By SHERRY VAN ARSDALL
THE GOSHEN NEWS
There are no regrets as Elkhart County Jail Chaplain Mike Kupke retires after serving full-time for 28 years.
He’s served under five Elkhart County Sheriff’s during those years with the Elkhart County Jail Chaplaincy Program.
“I’ve been very blessed for the support of the sheriffs and their openness to think of the people in the jail,” Kupke said. “It’s been quite rewarding. They all have been supportive.”
His role as chaplain involved organizing more than 20 volunteer assistant chaplains and coordinating the activities of more than 700 additional volunteers working within the walls of the Elkhart County Corrections Facility.
Some of the highlights of serving as chaplain include his early days, he said.
“I was meeting people early on who accepted Christ while they were in jail and to see how they affected people in jail by leading others to Christ and once they got out of jail, how they affected people,” Kupke said, smiling. “I still keep in touch with some of them.”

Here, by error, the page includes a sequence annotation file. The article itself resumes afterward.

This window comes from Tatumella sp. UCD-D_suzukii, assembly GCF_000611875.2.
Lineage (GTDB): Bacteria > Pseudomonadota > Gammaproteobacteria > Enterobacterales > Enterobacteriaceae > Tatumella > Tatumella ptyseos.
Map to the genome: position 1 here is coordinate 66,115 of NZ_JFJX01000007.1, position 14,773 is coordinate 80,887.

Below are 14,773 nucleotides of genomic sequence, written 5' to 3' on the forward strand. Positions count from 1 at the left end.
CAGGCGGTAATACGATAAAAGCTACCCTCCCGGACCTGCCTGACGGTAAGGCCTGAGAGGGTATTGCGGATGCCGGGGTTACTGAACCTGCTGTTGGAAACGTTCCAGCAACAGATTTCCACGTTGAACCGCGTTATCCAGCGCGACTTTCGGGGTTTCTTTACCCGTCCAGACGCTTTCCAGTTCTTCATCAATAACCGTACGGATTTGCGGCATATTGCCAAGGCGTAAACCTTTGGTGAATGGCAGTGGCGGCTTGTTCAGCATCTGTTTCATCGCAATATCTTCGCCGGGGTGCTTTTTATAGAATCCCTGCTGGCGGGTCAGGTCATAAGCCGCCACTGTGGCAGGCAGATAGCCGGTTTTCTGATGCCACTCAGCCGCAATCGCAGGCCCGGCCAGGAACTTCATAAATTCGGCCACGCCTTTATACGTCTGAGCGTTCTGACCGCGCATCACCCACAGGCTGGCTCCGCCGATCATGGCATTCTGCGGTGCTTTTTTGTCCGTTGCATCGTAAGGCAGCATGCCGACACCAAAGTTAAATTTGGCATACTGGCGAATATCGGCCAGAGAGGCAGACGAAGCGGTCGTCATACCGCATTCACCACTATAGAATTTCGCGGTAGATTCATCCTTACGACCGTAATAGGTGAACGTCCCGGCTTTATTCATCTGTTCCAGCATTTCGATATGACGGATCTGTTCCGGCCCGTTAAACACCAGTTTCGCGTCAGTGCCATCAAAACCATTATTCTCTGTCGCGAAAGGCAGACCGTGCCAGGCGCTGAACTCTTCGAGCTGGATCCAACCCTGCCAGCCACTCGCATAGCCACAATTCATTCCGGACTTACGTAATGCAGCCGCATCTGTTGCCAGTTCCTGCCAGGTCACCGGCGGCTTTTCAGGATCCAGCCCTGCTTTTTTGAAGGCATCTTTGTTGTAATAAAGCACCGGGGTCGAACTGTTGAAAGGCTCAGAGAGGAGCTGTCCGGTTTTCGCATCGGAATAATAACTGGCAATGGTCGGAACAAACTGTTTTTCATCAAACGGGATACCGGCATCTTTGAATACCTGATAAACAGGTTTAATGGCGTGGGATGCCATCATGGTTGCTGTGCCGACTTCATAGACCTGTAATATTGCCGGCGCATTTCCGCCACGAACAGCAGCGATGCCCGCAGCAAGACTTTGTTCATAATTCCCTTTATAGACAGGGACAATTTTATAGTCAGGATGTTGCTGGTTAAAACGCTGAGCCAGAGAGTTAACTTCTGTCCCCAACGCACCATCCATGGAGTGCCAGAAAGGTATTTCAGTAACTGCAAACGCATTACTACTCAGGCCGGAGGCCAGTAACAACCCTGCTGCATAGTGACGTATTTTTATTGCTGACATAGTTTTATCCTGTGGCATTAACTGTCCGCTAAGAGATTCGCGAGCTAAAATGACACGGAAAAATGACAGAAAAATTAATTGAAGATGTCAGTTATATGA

He referred to jail as being a dark place.
“I was able to witness to them and that’s what I will carry with me,” he said. “ Thousands of people come here and I have come in contact with them.”
The retired chaplain gave high praise to the for the chaplaincy program.
“We are fortunate to have the volunteer network and the openness of the sheriff’s department,” Kupke said. “The sheriff is the key person to allow the openness for us to minister.”
Elkhart County Sheriff Brad Rogers said the chaplain has “the heart of a true servant.”
“We have big shoes to fill, it’s not my call,” Rogers said. “The chaplain board will decide and hope to get a true servant like Mike who will minister to those hurting and serving time in jail.”
Former sheriff Tom Snider attended the open house for Kupke Sunday afternoon at the Law Enforcement Center in Elkhart.
“We were at the jail center on Third Street in Goshen and it was overcrowded,” Snider said. “I was thankful for Mike who was there to assist with the programs that were initiated and started there (for inmates.)”
The former chaplain hasn’t decided what he intends to do after retirement.
“I’m contemplating the future,” Kupke said.